If You Need a Wheeled Trailer Hitch, You Might Be Towing Too Much

Tongue weight is a key consideration when towing, but you can’t always shift the weight on your trailer. Heavy campers or other tow-behind equipment might make it impossible to adjust, for example. The best solution is typically expensive—buy a more capable truck that can handle that sort of load. But what if you don’t have the resources for that?

One method that surfaced in the 2000s is something called a wheeled receiver hitch, and its purpose is fairly self-explanatory. Too much tongue weight? Just add an extra set of hitch-mounted wheels to bear the load. Actually, that might not be the best plan.

For some context, this idea of reducing tongue weight for easier towing isn’t a new one. There have been tons of tow dolly contraptions sold over the years that allow vehicles to tow heavier loads with relatively little weight pressing down on the rig’s rear axle. The latest iterations of these tow dollies are sold by several companies, and the Trailer Toad is one of the more popular versions. It’s basically a small trailer designed to be connected to an RV which, in turn, carries the tongue weight of the object being towed. These devices seem relatively safe, if not completely ideal.

Items like this, on the other hand, look decidedly more prone to sketchy situations. The Hitch Helper is one example which used to be made by Hell-Ya Productions, a small business operated out of South Dakota. Available in one- or two-wheeled versions and priced from $599 to $1,129, the small dolly was capable of supporting anywhere from 900 to 1,800 pounds of weight, depending on how many wheels your hitch was ordered with. On paper, these wheeled hitch receivers add a decent amount of towing ability to a normal truck by taking a load off of the rear suspension, but in reality, they’re apparently pretty squirrelly. A few images of the device from the company’s archived website are embedded below.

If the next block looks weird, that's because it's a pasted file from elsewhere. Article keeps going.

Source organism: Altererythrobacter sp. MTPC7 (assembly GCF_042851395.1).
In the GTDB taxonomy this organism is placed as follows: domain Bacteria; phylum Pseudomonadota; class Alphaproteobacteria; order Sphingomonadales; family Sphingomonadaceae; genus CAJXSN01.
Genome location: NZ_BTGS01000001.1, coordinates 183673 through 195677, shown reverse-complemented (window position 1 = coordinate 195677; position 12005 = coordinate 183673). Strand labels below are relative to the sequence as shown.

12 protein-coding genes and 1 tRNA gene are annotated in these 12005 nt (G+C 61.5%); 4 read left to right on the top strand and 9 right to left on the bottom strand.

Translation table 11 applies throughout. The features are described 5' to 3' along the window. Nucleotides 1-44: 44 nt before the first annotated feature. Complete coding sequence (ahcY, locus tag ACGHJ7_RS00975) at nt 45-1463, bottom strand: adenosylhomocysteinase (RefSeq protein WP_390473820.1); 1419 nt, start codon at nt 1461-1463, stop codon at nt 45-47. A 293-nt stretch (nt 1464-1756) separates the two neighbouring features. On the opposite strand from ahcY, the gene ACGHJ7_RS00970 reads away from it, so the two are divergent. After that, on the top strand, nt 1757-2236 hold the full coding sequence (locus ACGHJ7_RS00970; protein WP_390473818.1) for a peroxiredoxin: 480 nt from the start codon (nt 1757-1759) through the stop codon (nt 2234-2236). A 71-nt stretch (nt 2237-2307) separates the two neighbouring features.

Owner testimonies are thin seeing as the Hitch Helper has been out of production for around a decade. However, people who bought them say they worked as intended, albeit with a few…unexpected consequences. One user on an Airstream camper forum said they were mostly happy with the extra set of wheels, but when driving over uneven roads or bridges at highway speeds, an “unacceptable” level of hopping and bouncing occurred. Basically, the extremely short and stiff suspension supporting the receiver doesn’t absorb a lot of impact, which basically turns it into a lever between itself and the front wheels of the truck.

Another user on a Cummins diesel forum reiterated that same point. He explained that he hooked the device up to his Jeep, drove up a driveway with a small hump in it, and subsequently had to switch into four-wheel drive to get to the top as the rear wheels were being jacked up off the ground. The tires also apparently scrub around tighter corners since they seemingly have no swivel function and sit well behind the tow vehicle’s rear axle. “The tire scrub was horrendous when turning,” they said. “Thankfully it was on dirt.”

At the time, the Hitch Helper’s creator said that the device was safe up to 65 miles per hour. It’s got to be better for short, lower-speed trips between farms when heavier loads need to be carried in a pinch, but for highway use—especially roads that aren’t perfectly smooth—it may not be the best idea. If one of the decidedly small wheels decides to lose a tire, all of the trailer weight is also now transferred to the rear axle of the tow vehicle which was, of course, not made to tow that much weight to begin with.

Plainly put, there are better modifications out there should you need to beef up your truck’s hauling capabilities. Adding airbags to the rear suspension is massively popular, as is going for a gooseneck trailer or fifth-wheel camper. Buying a truck more capable of towing a respective load is the obvious answer, though shelling out $50,000 or more on a brand new pickup just isn’t an option for a lot of people. 

The most important aspect of towing is safety. If a towing-related accessory looks sketchy and you’re about to haul literal tons at highway speeds with it, maybe reconsider what you’re doing.

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